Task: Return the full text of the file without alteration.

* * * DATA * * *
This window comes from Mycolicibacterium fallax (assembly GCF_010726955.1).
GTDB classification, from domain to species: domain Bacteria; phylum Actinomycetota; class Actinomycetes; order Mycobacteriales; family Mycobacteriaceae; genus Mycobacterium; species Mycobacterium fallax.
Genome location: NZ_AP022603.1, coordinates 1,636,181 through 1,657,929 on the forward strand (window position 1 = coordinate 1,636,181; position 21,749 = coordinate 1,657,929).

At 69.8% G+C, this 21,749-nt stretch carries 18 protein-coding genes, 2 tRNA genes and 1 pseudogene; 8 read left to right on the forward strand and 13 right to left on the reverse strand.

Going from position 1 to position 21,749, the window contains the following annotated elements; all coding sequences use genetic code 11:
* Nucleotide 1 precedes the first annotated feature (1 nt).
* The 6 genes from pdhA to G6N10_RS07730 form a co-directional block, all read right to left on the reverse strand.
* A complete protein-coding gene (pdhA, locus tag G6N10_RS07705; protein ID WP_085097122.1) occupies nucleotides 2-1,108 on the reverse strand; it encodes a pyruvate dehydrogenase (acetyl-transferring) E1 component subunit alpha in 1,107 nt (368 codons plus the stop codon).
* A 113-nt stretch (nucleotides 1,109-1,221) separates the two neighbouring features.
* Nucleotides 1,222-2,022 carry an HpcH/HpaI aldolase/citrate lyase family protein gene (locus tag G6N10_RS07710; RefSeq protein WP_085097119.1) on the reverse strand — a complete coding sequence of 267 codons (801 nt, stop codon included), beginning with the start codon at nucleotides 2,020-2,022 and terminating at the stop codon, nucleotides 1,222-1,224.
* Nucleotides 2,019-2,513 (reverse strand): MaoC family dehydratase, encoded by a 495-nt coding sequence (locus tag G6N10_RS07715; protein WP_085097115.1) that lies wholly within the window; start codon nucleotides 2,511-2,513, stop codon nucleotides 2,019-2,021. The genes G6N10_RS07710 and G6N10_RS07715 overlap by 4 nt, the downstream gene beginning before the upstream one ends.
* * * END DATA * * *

This window comes from Mycolicibacterium fallax (assembly GCF_010726955.1).
GTDB classification, from domain to species: domain Bacteria; phylum Actinomycetota; class Actinomycetes; order Mycobacteriales; family Mycobacteriaceae; genus Mycobacterium; species Mycobacterium fallax.
Genome location: NZ_AP022603.1, coordinates 1,636,181 through 1,657,929 on the forward strand (window position 1 = coordinate 1,636,181; position 21,749 = coordinate 1,657,929).

At 69.8% G+C, this 21,749-nt stretch carries 18 protein-coding genes, 2 tRNA genes and 1 pseudogene; 8 read left to right on the forward strand and 13 right to left on the reverse strand.

Going from position 1 to position 21,749, the window contains the following annotated elements; all coding sequences use genetic code 11:
* Nucleotide 1 precedes the first annotated feature (1 nt).
* The 6 genes from pdhA to G6N10_RS07730 form a co-directional block, all read right to left on the reverse strand.
* A complete protein-coding gene (pdhA, locus tag G6N10_RS07705; protein ID WP_085097122.1) occupies nucleotides 2-1,108 on the reverse strand; it encodes a pyruvate dehydrogenase (acetyl-transferring) E1 component subunit alpha in 1,107 nt (368 codons plus the stop codon).
* A 113-nt stretch (nucleotides 1,109-1,221) separates the two neighbouring features.
* Nucleotides 1,222-2,022 carry an HpcH/HpaI aldolase/citrate lyase family protein gene (locus tag G6N10_RS07710; RefSeq protein WP_085097119.1) on the reverse strand — a complete coding sequence of 267 codons (801 nt, stop codon included), beginning with the start codon at nucleotides 2,020-2,022 and terminating at the stop codon, nucleotides 1,222-1,224.
* Nucleotides 2,019-2,513 (reverse strand): MaoC family dehydratase, encoded by a 495-nt coding sequence (locus tag G6N10_RS07715; protein WP_085097115.1) that lies wholly within the window; start codon nucleotides 2,511-2,513, stop codon nucleotides 2,019-2,021. The genes G6N10_RS07710 and G6N10_RS07715 overlap by 4 nt, the downstream gene beginning before the upstream one ends.